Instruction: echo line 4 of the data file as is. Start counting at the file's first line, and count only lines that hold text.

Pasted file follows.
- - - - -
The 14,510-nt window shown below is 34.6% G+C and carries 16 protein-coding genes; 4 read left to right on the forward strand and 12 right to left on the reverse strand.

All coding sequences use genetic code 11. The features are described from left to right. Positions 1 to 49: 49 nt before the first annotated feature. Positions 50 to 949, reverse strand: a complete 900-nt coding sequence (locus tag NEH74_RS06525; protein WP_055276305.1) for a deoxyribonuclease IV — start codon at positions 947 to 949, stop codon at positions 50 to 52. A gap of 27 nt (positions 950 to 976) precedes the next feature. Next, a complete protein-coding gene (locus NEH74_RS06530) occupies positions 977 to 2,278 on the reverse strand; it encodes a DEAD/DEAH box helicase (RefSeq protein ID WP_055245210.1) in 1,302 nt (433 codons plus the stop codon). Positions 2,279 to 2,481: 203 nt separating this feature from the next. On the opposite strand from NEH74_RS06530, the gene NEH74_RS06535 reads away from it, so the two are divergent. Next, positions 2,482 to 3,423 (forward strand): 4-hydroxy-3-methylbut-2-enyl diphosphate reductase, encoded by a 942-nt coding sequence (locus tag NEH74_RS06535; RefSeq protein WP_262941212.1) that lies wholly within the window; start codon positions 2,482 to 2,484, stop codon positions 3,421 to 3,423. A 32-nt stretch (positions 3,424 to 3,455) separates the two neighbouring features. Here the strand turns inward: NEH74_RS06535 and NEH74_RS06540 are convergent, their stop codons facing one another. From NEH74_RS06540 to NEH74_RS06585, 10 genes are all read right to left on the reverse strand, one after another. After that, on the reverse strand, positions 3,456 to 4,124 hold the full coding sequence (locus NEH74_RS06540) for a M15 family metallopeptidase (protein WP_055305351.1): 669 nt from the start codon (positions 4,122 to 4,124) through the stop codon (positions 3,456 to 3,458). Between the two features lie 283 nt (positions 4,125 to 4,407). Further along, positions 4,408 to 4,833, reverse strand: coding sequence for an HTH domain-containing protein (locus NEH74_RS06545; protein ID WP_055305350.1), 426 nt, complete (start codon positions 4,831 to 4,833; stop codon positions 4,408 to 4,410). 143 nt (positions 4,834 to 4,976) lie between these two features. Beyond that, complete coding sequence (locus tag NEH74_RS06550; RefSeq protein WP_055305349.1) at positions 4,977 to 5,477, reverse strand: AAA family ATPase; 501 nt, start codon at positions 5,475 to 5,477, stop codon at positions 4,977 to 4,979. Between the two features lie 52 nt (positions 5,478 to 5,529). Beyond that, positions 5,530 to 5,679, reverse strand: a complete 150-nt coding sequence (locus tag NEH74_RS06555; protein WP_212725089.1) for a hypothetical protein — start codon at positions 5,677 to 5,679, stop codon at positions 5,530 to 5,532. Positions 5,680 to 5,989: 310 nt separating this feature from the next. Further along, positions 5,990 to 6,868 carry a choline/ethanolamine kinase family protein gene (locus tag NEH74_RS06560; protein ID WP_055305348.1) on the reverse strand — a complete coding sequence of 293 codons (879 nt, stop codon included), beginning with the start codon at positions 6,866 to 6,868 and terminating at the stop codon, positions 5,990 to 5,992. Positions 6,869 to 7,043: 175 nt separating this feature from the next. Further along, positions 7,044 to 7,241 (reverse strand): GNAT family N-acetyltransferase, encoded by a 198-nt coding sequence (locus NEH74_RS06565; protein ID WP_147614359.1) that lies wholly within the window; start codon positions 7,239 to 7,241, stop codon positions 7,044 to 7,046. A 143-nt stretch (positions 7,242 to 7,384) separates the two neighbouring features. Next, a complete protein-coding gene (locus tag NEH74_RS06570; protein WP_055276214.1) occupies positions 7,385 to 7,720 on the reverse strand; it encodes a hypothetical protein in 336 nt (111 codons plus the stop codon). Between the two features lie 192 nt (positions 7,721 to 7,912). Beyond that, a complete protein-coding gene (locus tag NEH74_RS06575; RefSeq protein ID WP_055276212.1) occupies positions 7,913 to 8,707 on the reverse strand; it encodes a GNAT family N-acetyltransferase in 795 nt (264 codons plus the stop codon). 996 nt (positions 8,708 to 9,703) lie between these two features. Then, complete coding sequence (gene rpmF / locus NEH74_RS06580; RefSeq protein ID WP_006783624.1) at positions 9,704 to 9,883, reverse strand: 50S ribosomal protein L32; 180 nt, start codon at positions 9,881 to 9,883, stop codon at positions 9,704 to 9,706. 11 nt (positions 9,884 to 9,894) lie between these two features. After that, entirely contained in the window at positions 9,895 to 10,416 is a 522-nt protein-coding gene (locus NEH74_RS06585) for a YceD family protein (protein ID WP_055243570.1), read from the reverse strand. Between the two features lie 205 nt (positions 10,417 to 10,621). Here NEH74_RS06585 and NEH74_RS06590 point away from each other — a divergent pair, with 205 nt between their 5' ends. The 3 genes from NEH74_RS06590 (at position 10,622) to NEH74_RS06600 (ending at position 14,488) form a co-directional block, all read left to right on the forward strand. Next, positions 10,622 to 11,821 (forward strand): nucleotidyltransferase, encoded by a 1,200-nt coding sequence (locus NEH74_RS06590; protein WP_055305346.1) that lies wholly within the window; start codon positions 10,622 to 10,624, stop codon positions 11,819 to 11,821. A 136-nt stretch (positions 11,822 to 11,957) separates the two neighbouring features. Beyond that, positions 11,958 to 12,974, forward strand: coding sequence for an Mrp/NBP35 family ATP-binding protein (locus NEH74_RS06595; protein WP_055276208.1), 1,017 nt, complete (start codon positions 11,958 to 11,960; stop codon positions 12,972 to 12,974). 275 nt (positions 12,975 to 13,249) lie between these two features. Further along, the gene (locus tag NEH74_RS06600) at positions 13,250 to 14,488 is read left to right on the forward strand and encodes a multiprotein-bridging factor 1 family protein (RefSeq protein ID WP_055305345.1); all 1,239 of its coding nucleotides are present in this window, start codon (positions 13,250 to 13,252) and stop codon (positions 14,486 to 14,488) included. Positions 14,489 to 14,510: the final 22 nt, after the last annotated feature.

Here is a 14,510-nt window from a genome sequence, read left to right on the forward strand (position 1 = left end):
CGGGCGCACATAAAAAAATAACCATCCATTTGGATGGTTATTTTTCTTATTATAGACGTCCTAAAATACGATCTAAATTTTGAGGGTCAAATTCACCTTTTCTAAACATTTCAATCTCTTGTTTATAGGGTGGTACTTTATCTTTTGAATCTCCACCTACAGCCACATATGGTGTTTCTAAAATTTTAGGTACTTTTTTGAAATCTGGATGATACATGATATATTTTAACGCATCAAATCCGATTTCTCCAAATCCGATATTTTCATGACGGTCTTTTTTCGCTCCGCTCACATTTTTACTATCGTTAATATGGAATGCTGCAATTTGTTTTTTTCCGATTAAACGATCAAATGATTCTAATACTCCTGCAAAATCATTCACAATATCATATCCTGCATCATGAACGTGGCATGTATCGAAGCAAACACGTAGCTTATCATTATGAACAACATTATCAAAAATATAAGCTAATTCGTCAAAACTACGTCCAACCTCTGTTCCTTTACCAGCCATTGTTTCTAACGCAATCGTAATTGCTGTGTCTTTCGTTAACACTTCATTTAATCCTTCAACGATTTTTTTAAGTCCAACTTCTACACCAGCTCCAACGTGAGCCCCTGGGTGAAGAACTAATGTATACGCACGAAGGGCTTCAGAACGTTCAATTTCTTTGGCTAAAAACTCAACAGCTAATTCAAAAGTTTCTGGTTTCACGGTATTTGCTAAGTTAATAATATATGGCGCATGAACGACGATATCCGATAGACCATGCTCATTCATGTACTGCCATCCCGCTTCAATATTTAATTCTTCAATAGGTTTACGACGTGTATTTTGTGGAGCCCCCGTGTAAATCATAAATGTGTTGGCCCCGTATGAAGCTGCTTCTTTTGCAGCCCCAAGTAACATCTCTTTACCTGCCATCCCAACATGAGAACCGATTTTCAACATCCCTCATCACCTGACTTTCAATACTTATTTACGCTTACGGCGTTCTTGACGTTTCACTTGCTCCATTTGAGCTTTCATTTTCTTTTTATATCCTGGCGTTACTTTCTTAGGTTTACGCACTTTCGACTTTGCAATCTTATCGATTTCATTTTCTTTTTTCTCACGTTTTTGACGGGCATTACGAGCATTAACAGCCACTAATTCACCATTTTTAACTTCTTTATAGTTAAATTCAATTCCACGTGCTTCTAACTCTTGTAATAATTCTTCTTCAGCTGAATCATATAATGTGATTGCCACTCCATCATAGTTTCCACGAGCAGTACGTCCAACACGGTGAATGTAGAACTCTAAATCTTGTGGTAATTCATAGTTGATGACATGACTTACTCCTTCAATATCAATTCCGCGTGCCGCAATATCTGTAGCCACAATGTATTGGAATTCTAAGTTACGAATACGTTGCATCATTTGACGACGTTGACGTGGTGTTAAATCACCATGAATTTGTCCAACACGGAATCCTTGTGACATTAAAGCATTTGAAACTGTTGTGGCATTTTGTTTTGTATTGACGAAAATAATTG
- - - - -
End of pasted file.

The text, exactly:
CGGGCGCACATAAAAAAATAACCATCCATTTGGATGGTTATTTTTCTTATTATAGACGTCCTAAAATACGATCTAAATTTTGAGGGTCAAATTCACCTTTTCTAAACATTTCAATCTCTTGTTTATAGGGTGGTACTTTATCTTTTGAATCTCCACCTACAGCCACATATGGTGTTTCTAAAATTTTAGGTACTTTTTTGAAATCTGGATGATACATGATATATTTTAACGCATCAAATCCGATTTCTCCAAATCCGATATTTTCATGACGGTCTTTTTTCGCTCCGCTCACATTTTTACTATCGTTAATATGGAATGCTGCAATTTGTTTTTTTCCGATTAAACGATCAAATGATTCTAATACTCCTGCAAAATCATTCACAATATCATATCCTGCATCATGAACGTGGCATGTATCGAAGCAAACACGTAGCTTATCATTATGAACAACATTATCAAAAATATAAGCTAATTCGTCAAAACTACGTCCAACCTCTGTTCCTTTACCAGCCATTGTTTCTAACGCAATCGTAATTGCTGTGTCTTTCGTTAACACTTCATTTAATCCTTCAACGATTTTTTTAAGTCCAACTTCTACACCAGCTCCAACGTGAGCCCCTGGGTGAAGAACTAATGTATACGCACGAAGGGCTTCAGAACGTTCAATTTCTTTGGCTAAAAACTCAACAGCTAATTCAAAAGTTTCTGGTTTCACGGTATTTGCTAAGTTAATAATATATGGCGCATGAACGACGATATCCGATAGACCATGCTCATTCATGTACTGCCATCCCGCTTCAATATTTAATTCTTCAATAGGTTTACGACGTGTATTTTGTGGAGCCCCCGTGTAAATCATAAATGTGTTGGCCCCGTATGAAGCTGCTTCTTTTGCAGCCCCAAGTAACATCTCTTTACCTGCCATCCCAACATGAGAACCGATTTTCAACATCCCTCATCACCTGACTTTCAATACTTATTTACGCTTACGGCGTTCTTGACGTTTCACTTGCTCCATTTGAGCTTTCATTTTCTTTTTATATCCTGGCGTTACTTTCTTAGGTTTACGCACTTTCGACTTTGCAATCTTATCGATTTCATTTTCTTTTTTCTCACGTTTTTGACGGGCATTACGAGCATTAACAGCCACTAATTCACCATTTTTAACTTCTTTATAGTTAAATTCAATTCCACGTGCTTCTAACTCTTGTAATAATTCTTCTTCAGCTGAATCATATAATGTGATTGCCACTCCATCATAGTTTCCACGAGCAGTACGTCCAACACGGTGAATGTAGAACTCTAAATCTTGTGGTAATTCATAGTTGATGACATGACTTACTCCTTCAATATCAATTCCGCGTGCCGCAATATCTGTAGCCACAATGTATTGGAATTCTAAGTTACGAATACGTTGCATCATTTGACGACGTTGACGTGGTGTTAAATCACCATGAATTTGTCCAACACGGAATCCTTGTGACATTAAAGCATTTGAAACTGTTGTGGCATTTTGTTTTGTATTGACGAAAATAATTG